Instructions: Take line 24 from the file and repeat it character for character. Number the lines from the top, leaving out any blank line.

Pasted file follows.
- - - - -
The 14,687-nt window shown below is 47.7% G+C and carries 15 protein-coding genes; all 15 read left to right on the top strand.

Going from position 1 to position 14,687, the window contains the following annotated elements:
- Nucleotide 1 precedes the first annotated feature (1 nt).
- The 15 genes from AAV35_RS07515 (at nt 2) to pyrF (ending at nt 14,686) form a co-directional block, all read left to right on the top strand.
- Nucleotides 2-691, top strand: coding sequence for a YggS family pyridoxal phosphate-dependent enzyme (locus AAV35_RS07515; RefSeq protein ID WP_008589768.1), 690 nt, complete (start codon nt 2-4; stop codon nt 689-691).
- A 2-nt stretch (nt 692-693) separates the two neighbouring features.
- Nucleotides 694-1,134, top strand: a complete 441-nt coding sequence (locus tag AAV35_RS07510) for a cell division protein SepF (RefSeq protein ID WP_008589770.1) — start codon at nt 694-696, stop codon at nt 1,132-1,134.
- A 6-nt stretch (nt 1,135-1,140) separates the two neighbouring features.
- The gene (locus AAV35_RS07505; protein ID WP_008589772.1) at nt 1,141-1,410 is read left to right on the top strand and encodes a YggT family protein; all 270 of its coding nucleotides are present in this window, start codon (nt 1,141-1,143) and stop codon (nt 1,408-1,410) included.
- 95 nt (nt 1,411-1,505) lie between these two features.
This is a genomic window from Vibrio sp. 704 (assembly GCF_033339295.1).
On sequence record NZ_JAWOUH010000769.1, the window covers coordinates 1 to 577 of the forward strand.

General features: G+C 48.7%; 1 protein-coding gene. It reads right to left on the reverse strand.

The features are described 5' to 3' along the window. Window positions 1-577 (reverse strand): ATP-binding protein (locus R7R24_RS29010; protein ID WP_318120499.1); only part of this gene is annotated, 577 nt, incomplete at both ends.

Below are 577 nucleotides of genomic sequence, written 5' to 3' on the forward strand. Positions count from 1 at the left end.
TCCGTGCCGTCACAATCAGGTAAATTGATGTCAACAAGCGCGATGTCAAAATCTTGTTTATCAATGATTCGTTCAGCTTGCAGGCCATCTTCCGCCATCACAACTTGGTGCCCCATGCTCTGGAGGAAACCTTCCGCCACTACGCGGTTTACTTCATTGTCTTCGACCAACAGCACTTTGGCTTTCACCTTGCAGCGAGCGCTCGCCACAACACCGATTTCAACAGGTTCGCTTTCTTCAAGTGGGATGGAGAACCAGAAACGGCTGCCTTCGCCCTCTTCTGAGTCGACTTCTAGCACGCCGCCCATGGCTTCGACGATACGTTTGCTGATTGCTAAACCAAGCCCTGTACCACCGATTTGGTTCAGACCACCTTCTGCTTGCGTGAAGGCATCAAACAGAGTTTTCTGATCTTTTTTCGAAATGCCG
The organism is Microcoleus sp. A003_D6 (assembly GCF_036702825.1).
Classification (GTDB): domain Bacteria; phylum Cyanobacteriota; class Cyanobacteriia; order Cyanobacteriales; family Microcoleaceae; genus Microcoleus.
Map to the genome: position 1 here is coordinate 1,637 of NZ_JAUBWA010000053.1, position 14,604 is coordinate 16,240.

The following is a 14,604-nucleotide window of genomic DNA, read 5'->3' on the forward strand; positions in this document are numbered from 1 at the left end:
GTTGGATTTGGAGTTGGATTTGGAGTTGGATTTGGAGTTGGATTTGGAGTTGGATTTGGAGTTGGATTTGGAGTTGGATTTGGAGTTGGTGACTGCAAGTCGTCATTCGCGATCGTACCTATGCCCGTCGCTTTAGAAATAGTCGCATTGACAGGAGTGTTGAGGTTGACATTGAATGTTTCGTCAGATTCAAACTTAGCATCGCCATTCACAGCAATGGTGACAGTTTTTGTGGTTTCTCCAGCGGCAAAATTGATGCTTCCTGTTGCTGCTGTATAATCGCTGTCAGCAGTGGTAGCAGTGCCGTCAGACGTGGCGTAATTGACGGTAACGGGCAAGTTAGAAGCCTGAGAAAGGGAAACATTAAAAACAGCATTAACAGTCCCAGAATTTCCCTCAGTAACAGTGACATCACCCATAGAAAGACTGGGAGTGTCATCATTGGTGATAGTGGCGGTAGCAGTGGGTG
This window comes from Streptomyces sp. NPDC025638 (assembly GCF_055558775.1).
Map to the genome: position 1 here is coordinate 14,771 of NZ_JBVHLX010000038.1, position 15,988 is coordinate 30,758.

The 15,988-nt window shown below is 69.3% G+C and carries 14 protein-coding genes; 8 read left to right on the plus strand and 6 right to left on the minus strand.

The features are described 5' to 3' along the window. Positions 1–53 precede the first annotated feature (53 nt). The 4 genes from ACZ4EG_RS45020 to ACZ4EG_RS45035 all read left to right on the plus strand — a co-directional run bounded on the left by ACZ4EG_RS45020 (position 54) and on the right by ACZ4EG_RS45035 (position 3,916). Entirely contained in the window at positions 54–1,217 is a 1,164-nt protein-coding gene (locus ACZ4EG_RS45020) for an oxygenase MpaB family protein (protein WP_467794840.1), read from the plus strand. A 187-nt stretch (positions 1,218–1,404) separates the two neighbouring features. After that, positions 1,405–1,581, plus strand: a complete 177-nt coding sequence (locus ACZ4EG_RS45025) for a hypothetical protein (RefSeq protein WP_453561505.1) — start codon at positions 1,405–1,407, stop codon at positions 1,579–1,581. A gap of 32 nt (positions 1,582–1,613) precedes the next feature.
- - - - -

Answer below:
The 15,988-nt window shown below is 69.3% G+C and carries 14 protein-coding genes; 8 read left to right on the plus strand and 6 right to left on the minus strand.